An endless array of shot lengths, lies, trajectories and stopping distances can make your short game confusing. You can simplify all of this, however, by using the next month to practice what I call a "reference" swing. With any wedge, take your hands back to just below hip height using a full wrist hinge and finish all the way through like normal. That's it. Learn no more, but practice this swing enough to be able to repeat it consistently, with the same backswing length at the same rhythm and with the same follow-through.
By using the reference-swing concept with each wedge you carry (and I recommend you carry four), reference-distance shots will become a strength of your short game. Learn another length backswing to add four more well-controlled shots to your arsenal.
What's more important to producing spin: your wedge's face grooves or pinching the ball hard against the turf? If you answered "both," you're correct. But make no mistake: face grooves are super-important. Wide and deep grooves funnel off water and grass to improve clubface friction, and sharp-edged grooves help by digging into the ball. The higher the loft, the more important grooves become. If you're looking to add even more spin, add speed. The harder (faster) you hit any given wedge, the more spin it will produce.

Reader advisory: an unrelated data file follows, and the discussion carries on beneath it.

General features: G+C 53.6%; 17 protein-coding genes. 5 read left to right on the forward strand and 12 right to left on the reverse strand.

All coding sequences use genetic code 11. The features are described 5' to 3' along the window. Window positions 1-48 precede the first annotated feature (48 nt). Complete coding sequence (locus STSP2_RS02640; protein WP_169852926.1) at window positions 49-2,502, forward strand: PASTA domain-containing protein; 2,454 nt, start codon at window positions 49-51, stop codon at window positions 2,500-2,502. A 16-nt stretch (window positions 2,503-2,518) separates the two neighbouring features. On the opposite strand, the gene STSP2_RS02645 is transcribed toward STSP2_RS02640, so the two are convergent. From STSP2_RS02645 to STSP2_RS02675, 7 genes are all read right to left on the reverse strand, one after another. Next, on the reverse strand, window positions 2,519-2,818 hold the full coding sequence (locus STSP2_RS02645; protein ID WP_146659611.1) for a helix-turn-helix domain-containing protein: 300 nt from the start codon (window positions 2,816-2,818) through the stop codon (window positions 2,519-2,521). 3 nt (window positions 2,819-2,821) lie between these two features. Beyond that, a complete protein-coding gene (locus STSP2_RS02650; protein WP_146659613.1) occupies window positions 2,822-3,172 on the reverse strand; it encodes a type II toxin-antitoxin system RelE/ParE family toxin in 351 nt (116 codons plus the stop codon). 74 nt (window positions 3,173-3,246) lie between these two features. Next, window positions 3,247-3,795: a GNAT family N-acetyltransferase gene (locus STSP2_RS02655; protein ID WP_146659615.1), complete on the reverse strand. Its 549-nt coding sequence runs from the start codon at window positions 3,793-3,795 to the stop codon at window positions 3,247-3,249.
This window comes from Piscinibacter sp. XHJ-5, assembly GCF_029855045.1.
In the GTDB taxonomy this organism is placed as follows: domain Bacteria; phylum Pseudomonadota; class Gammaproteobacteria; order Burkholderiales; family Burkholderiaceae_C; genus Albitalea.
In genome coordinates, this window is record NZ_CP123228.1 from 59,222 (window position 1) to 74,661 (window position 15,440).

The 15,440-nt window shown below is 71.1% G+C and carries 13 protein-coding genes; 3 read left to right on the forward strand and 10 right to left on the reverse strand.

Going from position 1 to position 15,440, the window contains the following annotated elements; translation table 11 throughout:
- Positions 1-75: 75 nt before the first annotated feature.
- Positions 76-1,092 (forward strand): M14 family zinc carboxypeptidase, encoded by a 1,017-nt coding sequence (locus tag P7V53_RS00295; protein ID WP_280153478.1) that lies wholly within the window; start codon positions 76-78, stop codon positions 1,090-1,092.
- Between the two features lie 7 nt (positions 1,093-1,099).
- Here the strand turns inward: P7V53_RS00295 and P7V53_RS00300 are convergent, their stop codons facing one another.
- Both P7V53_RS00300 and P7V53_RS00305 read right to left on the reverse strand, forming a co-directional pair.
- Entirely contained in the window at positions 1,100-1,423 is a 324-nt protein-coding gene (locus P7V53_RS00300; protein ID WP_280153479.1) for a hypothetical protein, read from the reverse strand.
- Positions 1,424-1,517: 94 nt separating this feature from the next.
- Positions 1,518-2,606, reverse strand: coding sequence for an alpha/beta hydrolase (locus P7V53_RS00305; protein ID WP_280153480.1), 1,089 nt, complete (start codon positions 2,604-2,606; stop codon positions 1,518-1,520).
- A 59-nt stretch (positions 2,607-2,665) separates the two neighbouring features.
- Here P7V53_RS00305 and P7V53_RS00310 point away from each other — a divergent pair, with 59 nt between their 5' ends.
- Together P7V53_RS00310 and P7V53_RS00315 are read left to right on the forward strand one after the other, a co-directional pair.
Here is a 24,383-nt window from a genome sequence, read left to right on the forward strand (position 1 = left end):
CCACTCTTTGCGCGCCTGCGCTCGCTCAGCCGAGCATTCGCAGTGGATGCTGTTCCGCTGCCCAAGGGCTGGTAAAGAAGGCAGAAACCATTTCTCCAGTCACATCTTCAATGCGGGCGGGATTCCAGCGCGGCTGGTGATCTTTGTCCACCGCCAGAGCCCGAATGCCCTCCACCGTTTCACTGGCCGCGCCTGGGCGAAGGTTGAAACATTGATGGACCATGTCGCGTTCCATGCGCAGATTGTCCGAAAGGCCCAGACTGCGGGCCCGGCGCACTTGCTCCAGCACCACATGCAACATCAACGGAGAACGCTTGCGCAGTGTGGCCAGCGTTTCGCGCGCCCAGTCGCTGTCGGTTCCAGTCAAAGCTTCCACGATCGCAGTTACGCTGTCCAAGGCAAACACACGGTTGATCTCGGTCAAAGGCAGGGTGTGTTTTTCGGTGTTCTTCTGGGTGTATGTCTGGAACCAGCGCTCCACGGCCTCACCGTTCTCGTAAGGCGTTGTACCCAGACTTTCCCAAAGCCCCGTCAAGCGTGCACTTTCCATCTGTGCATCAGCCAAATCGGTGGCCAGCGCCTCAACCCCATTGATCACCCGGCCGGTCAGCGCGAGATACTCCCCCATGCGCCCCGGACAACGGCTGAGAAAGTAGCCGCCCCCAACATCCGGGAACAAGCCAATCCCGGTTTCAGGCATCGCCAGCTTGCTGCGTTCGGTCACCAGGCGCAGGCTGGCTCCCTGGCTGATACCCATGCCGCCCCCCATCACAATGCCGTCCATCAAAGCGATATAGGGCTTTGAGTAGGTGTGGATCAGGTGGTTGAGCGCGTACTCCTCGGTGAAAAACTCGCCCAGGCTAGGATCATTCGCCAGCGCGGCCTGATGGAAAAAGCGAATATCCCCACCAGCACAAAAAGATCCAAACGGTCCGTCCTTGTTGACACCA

Tweaking Your Stance
There's a perfect stance, but it varies for each shot and player. A narrow stance allows you to rotate your body around your spine with less resistance, but it may not give you the stability you need or a base solid enough for you to produce power. As your feet get farther apart, you can generate faster swings until you get them so far apart you lose the ability to turn around your spine. I recommend a stance slightly less than shoulder-width for most finesse shots, but it's up to you to experiment and find what's most comfortable and effective for you.
The percentage of times a PGA Tour pro will make a 35-foot putt, just like the one Woody Austin drained on the final hole to win the Merrill Lynch Shootout with teammate Mark Calcavecchia last December. To put this into clearer perspective, mid-handicap amateurs can expect to make this putt only once out of every 105 attempts.